Dynamic toll for smooth-flowing trafficAugust 12th, 2011 in Technology / Engineering
Highway traffic can flow more freely thanks to a dynamic toll. Siemens has developed a special algorithm for traffic control systems that adjusts the toll charge to the current traffic situation. In return, the system lets motorists enjoy the benefits of getting to their destinations more quickly, while also helping to prevent traffic jams and reduce fuel consumption and CO2 emissions. The first special highway lane with the innovative control system, known as the fast lane, is on the highway connecting Jerusalem and Tel Aviv in Israel.
Many densely populated areas have problems with traffic during peak periods. Special lanes whose use is subject to a fee are often provided to improve the flow of traffic and encourage people to form car pools or use public transportation. The greatest challenge here is the need to set the fees at a level that will ensure the lanes capacity is sufficiently utilized and that traffic jams will be prevented. Siemens Mobility has responded to this challenge by developing a traffic control system that enables a steady driving speed while ensuring optimal use of capacity.
The system uses induction loops in the road surface to register the speed and numbers of vehicles on the free driving lanes and the fast lane. The heart of the system is a complex algorithm that uses the measured data to calculate the toll fees down to the minute. Ultimately this leads to evenly distributed traffic density on the special lane: When traffic is light, the toll fee drops, giving drivers an incentive to use the lane. When traffic gets heavier, the fee increases, which deters some drivers and thus prevents congestion. The updated toll fee is displayed on electronic traffic signs at entrances to the fast lane. For calculating the toll fee, a video system films the vehicles license plate number when it enters the lane. The fee can be debited from the bank accounts of drivers who have registered for this option in advance; otherwise they receive a bill. Buses and fully occupied vehicles are exempt from the toll. The fast lane is 12 kilometers long and makes it possible to cover the distance in about 12 minutes compared to the 30 to 60 minutes the trip can take during peak hours.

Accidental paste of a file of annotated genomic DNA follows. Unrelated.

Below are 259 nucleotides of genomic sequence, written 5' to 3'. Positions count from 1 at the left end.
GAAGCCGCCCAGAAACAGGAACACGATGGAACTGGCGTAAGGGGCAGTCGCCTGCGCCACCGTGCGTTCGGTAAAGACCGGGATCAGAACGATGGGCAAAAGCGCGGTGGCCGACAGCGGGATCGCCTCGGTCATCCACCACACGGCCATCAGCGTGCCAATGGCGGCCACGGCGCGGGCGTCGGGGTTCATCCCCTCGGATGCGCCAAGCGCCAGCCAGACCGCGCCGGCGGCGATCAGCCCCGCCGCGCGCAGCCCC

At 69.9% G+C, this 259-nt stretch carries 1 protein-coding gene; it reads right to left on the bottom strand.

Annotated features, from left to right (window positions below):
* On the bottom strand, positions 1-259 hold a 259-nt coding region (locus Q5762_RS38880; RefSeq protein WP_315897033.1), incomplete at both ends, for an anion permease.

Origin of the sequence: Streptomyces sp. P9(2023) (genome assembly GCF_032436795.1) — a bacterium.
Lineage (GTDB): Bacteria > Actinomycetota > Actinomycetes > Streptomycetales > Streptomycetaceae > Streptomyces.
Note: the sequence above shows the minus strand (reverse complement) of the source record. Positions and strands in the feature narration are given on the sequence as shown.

The fast lane was built by Shapir Civil & Marine Engineering Ltd., an Israeli company. And another Israeli company, R.S. Industries / Orad Group, is responsible for toll billing. From Siemens point of view, a very promising market for the new traffic control system is the U.S., where there are already many fast lanes in use, but so far with little flexibility of toll calculation.
Provided by Siemens AG
"Dynamic toll for smooth-flowing traffic." August 12th, 2011. http://phys.org/news/2011-08-dynamic-toll-smooth-flowing-traffic.html